Minimum wage to rise 50c
The minimum wage is to rise from $13.75 to $14.25 an hour from April 1. The starting-out and training minimum wages will also increase, from $11 an hour to $11.40 an hour.
Labour Minister, Simon Bridges, said the increase “balances the needs of both businesses and workers and will have minimal impact on the wider labour market and inflationary pressures.”
Restaurants under fire for “girls-only” job ads
An Auckland bar and Indian restaurant have come under fire for advertising jobs for women only.
The New Zealand Herald
reported that Ponsonby bar Chapel Bar &Bistro had posted an online ad saying: "We need female bar & floor staff at Chapel ... drop us an email if you or a friend needs a job”. While Indian restaurant Masala in Stanmore Bay had an advertise
ment in their window saying: “We are looking for part time front staff (girls only)”.
Both denied they were being discriminatory, however the Human Rights Commission told the Herald
both Masala and Chapel could be in breach of the Human Rights Act.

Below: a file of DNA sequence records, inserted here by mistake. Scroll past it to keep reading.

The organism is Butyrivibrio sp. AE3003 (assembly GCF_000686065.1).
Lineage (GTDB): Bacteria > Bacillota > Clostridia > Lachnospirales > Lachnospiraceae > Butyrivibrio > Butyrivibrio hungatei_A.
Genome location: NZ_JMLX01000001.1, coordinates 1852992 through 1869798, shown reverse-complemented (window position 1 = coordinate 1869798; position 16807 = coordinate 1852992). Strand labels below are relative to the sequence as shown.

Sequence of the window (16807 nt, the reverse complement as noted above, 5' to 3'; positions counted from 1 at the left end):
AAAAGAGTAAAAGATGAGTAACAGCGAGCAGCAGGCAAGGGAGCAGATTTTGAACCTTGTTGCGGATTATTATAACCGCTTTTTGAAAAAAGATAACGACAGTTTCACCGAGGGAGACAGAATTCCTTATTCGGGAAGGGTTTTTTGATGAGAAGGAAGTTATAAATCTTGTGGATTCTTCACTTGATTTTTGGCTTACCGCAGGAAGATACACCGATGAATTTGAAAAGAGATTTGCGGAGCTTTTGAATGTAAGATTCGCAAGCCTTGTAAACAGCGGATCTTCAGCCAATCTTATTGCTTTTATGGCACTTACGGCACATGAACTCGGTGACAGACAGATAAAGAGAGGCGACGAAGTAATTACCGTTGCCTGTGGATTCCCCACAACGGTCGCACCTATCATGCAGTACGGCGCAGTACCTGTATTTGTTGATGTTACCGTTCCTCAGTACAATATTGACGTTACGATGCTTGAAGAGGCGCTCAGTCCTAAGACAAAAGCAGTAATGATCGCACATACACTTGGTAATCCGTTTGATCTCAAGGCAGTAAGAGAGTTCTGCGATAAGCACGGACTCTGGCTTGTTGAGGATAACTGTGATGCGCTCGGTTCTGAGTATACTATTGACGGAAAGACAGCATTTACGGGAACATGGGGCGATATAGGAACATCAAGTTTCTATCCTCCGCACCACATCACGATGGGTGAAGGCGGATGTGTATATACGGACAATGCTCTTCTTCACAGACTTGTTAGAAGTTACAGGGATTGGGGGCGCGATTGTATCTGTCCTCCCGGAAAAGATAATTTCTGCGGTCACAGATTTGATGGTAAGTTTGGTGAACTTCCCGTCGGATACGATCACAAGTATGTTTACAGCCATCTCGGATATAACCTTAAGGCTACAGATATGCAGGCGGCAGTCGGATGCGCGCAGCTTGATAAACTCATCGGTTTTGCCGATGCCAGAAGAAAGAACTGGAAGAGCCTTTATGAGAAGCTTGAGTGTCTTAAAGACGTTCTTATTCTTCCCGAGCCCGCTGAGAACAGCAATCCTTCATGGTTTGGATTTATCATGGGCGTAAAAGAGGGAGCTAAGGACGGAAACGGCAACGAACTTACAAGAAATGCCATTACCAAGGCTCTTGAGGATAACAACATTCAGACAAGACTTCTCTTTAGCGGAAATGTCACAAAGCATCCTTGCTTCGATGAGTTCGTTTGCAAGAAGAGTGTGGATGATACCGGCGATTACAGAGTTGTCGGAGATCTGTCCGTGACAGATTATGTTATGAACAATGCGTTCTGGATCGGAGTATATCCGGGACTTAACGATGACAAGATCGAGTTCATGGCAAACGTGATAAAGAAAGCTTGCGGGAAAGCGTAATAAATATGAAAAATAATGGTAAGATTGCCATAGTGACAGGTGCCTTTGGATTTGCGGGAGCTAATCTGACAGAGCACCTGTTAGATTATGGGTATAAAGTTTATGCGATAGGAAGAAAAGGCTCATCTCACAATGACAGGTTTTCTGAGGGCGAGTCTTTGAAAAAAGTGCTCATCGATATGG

Teacher awarded $2500 compensation
The Employment Relations Authority
has ruled a teacher was unjustifiably sacked by an English-language school after students wrongly accused her of giving them exam answers.
Regent International Education Group teacher Robyn Voss’s students were made to re-sit an exam after failing the previous one. She became suspicious of the results and the schools director, Leo Lee, investigated. A student told the director Voss had read the answers out in class but later confessed students had photographed the answers prior to the exam when Voss was not in the classroom.
The following day Lee held a disciplinary meeting with Voss over the matter and she was fired the next day for serious misconduct.
The ERA ruled the sacking was unjustifiable the school never gave Voss enough opportunity to respond to criticism. It ordered the school to pay Voss $2500 in compensation.
NZ talent targeted by overseas firms
Overseas organisations are targeting New Zealand to establish their contact
centres, fuelling high demand for local customer service professionals, according to recruitment
, Managing Director of Hays
in New Zealand, said they are seeing an increase in the number of overseas contact
centres setting up in New Zealand.
“As a result, large bulk recruitment
drives are either underway or are being planned for customer service candidates with a solid work history and industry-specific experience. But despite high demand, there is a shortage of suitable candidates,” he said.
Walker warns the bulk recruitment
drives will further deplete the pool of skilled and experienced labour in New Zealand and will in turn force employers to look outside their preferred skill set and recruit candidates who can be trained into the role.